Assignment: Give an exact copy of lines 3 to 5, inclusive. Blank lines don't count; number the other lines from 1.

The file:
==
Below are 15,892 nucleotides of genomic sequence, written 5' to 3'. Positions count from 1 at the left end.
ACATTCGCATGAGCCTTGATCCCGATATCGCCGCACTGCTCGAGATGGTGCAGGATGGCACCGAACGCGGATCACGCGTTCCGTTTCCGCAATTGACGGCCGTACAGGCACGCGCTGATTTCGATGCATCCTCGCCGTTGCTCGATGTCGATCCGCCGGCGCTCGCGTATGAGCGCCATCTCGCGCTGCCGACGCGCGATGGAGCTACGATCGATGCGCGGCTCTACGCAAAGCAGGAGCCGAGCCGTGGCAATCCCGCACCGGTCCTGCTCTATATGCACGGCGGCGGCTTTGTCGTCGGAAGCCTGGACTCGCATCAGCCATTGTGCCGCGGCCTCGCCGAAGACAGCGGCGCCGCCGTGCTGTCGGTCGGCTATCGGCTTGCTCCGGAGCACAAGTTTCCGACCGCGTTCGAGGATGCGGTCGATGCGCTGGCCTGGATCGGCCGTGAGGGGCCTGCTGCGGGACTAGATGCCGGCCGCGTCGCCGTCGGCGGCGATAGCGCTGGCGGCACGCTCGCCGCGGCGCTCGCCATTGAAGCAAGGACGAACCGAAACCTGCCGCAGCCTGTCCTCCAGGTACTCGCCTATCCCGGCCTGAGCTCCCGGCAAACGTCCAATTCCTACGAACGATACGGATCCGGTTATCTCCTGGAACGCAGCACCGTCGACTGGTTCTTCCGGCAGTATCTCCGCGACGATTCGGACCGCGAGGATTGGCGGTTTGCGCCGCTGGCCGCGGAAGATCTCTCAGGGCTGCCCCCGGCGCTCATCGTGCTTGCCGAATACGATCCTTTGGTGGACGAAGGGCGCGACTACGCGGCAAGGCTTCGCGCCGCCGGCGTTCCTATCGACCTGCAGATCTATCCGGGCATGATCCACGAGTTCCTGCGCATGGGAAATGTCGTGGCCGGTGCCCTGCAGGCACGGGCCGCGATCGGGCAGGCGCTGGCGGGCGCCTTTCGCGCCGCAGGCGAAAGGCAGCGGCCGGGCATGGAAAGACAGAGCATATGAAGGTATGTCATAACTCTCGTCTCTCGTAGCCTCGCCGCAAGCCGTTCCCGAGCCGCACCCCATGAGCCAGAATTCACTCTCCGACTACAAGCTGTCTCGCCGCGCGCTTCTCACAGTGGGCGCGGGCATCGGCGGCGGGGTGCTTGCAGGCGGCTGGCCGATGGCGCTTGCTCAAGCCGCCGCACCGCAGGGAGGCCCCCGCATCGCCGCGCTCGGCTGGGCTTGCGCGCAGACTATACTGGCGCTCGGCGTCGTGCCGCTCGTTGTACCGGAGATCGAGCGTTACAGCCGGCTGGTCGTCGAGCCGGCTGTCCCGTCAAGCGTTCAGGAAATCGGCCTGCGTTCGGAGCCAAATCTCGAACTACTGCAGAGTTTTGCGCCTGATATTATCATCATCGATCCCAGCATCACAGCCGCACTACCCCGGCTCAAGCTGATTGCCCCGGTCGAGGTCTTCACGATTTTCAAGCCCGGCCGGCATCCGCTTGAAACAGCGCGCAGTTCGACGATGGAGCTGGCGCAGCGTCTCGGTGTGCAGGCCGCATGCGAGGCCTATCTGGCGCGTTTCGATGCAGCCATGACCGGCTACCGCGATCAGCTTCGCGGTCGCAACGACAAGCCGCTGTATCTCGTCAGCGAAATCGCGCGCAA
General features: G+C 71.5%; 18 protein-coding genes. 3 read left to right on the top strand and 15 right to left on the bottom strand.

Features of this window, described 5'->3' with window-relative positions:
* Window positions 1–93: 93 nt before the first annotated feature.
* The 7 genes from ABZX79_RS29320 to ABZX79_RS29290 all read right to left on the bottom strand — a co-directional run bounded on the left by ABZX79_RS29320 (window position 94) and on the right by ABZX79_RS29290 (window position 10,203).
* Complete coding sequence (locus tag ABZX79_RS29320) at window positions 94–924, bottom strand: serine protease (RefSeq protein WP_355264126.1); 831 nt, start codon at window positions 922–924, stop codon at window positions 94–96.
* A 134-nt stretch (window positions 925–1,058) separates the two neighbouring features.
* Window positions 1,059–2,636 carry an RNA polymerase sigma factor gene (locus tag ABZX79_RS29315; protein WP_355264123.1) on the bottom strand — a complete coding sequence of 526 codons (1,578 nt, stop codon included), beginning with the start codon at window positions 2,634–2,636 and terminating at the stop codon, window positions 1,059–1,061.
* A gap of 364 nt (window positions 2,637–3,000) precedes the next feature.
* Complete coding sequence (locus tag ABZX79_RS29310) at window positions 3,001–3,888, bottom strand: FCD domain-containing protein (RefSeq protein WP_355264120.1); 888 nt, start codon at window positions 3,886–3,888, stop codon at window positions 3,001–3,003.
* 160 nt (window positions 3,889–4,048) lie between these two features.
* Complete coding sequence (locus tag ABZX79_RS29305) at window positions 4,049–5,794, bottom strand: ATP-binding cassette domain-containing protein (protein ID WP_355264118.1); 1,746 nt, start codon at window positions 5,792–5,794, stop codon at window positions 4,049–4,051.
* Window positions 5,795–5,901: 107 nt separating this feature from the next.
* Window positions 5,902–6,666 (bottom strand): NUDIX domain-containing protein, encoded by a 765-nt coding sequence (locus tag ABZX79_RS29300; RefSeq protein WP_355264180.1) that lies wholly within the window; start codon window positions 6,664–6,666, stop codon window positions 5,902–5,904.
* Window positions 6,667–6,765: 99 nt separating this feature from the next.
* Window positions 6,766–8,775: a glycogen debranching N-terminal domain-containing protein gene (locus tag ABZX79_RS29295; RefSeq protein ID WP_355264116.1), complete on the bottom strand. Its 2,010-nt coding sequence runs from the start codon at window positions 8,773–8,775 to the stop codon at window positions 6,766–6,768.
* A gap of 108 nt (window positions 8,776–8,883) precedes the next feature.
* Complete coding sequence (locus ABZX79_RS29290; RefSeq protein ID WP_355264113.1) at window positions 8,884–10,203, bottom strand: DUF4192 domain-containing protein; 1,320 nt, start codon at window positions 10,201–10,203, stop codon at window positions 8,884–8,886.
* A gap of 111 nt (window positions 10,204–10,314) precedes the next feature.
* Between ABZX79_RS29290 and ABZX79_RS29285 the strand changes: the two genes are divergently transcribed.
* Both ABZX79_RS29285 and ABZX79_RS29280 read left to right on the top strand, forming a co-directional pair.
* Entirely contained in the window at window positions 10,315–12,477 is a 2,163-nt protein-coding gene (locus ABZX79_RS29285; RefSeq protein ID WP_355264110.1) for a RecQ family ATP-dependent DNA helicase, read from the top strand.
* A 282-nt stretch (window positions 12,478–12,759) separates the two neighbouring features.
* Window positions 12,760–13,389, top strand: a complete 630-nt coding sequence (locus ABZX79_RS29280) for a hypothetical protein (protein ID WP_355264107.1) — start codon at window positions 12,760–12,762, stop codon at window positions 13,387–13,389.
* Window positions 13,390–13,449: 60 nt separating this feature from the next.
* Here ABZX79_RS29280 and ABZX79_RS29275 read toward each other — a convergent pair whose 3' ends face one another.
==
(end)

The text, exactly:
General features: G+C 71.5%; 18 protein-coding genes. 3 read left to right on the top strand and 15 right to left on the bottom strand.

Features of this window, described 5'->3' with window-relative positions:
* Window positions 1–93: 93 nt before the first annotated feature.